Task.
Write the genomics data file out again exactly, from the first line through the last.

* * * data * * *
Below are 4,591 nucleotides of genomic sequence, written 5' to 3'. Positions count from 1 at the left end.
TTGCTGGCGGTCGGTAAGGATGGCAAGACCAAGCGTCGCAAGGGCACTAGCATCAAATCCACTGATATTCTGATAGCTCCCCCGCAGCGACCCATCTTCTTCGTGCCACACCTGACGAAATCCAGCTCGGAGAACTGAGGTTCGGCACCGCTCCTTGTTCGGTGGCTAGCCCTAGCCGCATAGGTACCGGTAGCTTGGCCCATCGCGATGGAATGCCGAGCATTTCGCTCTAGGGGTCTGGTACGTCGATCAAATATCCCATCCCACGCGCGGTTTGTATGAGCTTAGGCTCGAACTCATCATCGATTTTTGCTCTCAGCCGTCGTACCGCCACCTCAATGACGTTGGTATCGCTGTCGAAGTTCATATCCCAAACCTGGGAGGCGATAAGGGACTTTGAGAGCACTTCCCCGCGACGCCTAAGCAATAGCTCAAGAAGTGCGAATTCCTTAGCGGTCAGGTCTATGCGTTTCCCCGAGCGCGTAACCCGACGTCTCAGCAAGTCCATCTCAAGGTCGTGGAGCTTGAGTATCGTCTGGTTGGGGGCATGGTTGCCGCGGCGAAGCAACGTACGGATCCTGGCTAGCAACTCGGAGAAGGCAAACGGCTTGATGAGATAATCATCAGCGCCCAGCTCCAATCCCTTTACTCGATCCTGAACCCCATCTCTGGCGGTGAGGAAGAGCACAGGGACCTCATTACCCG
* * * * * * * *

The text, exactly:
Below are 4,591 nucleotides of genomic sequence, written 5' to 3'. Positions count from 1 at the left end.
TTGCTGGCGGTCGGTAAGGATGGCAAGACCAAGCGTCGCAAGGGCACTAGCATCAAATCCACTGATATTCTGATAGCTCCCCCGCAGCGACCCATCTTCTTCGTGCCACACCTGACGAAATCCAGCTCGGAGAACTGAGGTTCGGCACCGCTCCTTGTTCGGTGGCTAGCCCTAGCCGCATAGGTACCGGTAGCTTGGCCCATCGCGATGGAATGCCGAGCATTTCGCTCTAGGGGTCTGGTACGTCGATCAAATATCCCATCCCACGCGCGGTTTGTATGAGCTTAGGCTCGAACTCATCATCGATTTTTGCTCTCAGCCGTCGTACCGCCACCTCAATGACGTTGGTATCGCTGTCGAAGTTCATATCCCAAACCTGGGAGGCGATAAGGGACTTTGAGAGCACTTCCCCGCGACGCCTAAGCAATAGCTCAAGAAGTGCGAATTCCTTAGCGGTCAGGTCTATGCGTTTCCCCGAGCGCGTAACCCGACGTCTCAGCAAGTCCATCTCAAGGTCGTGGAGCTTGAGTATCGTCTGGTTGGGGGCATGGTTGCCGCGGCGAAGCAACGTACGGATCCTGGCTAGCAACTCGGAGAAGGCAAACGGCTTGATGAGATAATCATCAGCGCCCAGCTCCAATCCCTTTACTCGATCCTGAACCCCATCTCTGGCGGTGAGGAAGAGCACAGGGACCTCATTACCCG